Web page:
,schiamazzi e lazzi ingiuriosi nei confronti deggli strelizzi di
guardia…”

That's from a storical cronacal, and even though it's written in European, it looks to me like the strelizzi commando reported on June 13 that a couple of disreputable rapscallions named Savka and his no-good contadino Ivashka were coming through the Yauza gate playing the balalaika and raisin' hell, and were ingiuriosi contronted by the strelizzi guards ...


pinhedz

For our guest in faraway lands, here's a translation:

"Cho đến nay, thật sự về nguồn gốc của loại đàn này vẫn chưa rõ ràng. Đàn
Balalaika lần đầu tiên được nói đến trong một tài liệu vào năm 1688.
Theo tài liệu này thì ông Savka Fedorov, một công dân của thành phố
Arzamas và Ivashka Fedorov [sic--Dimitriev], một nông dân trong khi đi ngang qua cổng
Yauza của thành phố đã chơi đàn Balalaika. Vì những hành động như thế
nên họ đã bị bắt, bị đánh đập và bị cho lưu đày. Nghe có vẻ thật lạ,
nhưng theo dòng Lịch Sử Nga thì đúng như vậy. ..."


pinhedz

No one has yet stated the obvious--that there are balalaikas because they are awesomely powerful chic magnets.

pinhedz
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Re: Why are there Balalaikas

Post  pinhedz on Thu Dec 22, 2011 12:44 pm

I was shocked and appalled to read this in the "News of America" Shocked

http://americanews.ru/en/h49/16940.html

70 years a ban on the balalaika in the U.S.

The second in October 2010 Barack Obama extended the ban on the sale balalaika in the U.S. until 2020. Background goes back to pre-war time, when the then head of the Washington administration Franklin Roosevelt signed a secret decree banning balalaika in the country for 10 years. It happened in 1940. Since then, the decree is regularly renewed. Since 2000, the decree of the Clinton ban extended to Alaska, which was the only place where the sale was allowed. Balalaika Alaska is considered the national musical instrument. During Roosevelt’s time, these lands have not yet had the status of the state, so a ban was circumvented by loopholes in the legislation.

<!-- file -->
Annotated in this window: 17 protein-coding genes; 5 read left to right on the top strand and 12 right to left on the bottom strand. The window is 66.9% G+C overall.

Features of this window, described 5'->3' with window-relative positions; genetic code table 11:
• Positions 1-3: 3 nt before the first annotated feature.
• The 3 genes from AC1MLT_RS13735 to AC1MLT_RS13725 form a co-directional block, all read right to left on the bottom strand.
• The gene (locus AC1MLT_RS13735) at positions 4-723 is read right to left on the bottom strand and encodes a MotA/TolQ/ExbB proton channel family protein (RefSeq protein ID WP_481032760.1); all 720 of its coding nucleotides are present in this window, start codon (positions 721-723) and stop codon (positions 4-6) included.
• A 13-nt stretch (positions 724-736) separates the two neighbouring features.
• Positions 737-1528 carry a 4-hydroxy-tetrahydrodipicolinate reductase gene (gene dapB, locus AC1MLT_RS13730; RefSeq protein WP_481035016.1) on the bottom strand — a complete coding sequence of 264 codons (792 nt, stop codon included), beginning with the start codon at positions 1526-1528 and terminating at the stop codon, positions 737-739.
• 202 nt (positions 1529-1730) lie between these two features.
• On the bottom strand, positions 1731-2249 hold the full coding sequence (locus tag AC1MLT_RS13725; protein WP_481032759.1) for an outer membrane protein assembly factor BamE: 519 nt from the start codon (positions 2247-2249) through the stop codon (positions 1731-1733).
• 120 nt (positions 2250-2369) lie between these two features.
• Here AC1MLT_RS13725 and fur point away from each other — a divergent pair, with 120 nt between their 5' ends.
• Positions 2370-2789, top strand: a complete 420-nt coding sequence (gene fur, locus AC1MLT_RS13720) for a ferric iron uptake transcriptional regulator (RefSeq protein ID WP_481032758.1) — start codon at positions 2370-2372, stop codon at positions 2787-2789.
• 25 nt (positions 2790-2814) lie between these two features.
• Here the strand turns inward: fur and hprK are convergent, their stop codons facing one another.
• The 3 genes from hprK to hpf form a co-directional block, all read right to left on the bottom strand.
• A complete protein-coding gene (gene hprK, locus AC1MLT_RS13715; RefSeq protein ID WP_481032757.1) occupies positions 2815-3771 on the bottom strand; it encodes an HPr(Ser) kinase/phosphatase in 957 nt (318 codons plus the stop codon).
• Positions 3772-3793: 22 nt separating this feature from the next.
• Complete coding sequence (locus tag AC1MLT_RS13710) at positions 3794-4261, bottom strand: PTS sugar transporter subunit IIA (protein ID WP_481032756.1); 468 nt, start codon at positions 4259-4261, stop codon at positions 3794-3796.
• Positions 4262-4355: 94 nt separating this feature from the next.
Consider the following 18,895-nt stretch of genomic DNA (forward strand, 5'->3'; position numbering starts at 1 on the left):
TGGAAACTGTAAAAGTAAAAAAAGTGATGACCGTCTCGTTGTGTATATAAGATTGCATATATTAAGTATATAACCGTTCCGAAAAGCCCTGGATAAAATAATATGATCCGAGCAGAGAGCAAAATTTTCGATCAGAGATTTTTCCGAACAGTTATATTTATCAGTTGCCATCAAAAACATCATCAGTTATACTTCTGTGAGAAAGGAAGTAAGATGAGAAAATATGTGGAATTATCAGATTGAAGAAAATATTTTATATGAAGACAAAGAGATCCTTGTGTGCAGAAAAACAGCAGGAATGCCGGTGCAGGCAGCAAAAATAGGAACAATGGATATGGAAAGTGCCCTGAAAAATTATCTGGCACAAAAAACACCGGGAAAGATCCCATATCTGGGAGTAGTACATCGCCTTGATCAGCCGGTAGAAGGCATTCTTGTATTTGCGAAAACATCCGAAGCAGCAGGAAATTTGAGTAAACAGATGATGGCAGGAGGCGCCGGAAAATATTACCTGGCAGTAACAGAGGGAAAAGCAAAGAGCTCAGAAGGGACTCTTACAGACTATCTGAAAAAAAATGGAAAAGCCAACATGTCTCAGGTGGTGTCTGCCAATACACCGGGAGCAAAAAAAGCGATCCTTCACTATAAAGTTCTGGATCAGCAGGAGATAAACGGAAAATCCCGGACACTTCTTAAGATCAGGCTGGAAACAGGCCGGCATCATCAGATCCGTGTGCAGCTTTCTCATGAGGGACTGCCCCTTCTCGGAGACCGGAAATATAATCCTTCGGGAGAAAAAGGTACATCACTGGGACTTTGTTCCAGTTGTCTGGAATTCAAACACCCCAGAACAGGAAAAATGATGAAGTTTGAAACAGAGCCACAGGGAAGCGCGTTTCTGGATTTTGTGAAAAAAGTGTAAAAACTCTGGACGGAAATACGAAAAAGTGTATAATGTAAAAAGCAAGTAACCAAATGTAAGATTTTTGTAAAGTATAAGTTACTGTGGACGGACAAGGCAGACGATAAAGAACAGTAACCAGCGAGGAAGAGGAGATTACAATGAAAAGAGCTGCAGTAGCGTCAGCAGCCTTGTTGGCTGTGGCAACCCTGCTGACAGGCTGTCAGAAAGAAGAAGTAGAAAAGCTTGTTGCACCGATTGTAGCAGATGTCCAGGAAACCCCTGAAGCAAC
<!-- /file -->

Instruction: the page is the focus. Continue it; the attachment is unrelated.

The reason for the ban formally was the fact that the balalaika is prohibited in Russia, the Orthodox church and state because “allows you to mock the authorities.” For details, see the link. In fact, in what was then the Soviet Union ban was already lifted. But the Orthodox Church is just banned. Roosevelt was right about one thing - this tool is really dangerous for the government because it can be used as a “soft power.”


Today, the ban remains in an incomplete form. To play the balalaika is not prohibited, although it needs to have a special license. Not allowed bulk sale of this instrument, and industrial manufacturing. Single private sales are allowed. That’s why John Flynn book “How to make a balalaika”, (luth.org / downloads / Flynn-Balalaika-GAL.pdf) was issued in 1984 enjoys a fantastic popularity and has withstood the 9 editions. For ordinary Americans who wish to enjoy the sounds of the balalaika, there is no way how to make it yourself. And buy a balalaika in the store will be impossible for at least another ten years.

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Re: Why are there Balalaikas

Post  pinhedz on Thu Dec 22, 2011 12:46 pm

I have an unlicensed balalaika. Neutral

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Re: Why are there Balalaikas